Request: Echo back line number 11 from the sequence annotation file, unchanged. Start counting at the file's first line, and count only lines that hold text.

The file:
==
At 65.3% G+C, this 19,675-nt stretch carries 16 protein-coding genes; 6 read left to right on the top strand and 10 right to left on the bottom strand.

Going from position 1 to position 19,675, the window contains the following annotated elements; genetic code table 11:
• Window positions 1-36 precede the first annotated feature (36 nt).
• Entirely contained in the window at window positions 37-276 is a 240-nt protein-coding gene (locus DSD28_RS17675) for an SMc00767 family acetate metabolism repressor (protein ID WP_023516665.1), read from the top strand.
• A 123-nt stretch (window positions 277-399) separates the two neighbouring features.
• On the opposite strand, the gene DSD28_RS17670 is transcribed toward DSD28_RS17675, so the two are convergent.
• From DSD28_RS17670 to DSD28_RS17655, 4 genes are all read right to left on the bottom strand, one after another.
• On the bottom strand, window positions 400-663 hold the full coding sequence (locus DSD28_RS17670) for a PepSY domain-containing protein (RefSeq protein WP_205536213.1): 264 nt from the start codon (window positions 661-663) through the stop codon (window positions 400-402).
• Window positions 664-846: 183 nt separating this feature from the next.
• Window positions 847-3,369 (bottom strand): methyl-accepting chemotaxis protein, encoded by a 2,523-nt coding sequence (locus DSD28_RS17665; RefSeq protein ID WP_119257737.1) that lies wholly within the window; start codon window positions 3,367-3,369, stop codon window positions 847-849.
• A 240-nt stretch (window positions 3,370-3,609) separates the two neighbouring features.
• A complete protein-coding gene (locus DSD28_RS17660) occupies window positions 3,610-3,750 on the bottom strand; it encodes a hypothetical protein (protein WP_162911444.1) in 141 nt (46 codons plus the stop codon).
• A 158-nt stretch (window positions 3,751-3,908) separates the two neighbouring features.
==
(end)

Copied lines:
• A 240-nt stretch (window positions 3,370-3,609) separates the two neighbouring features.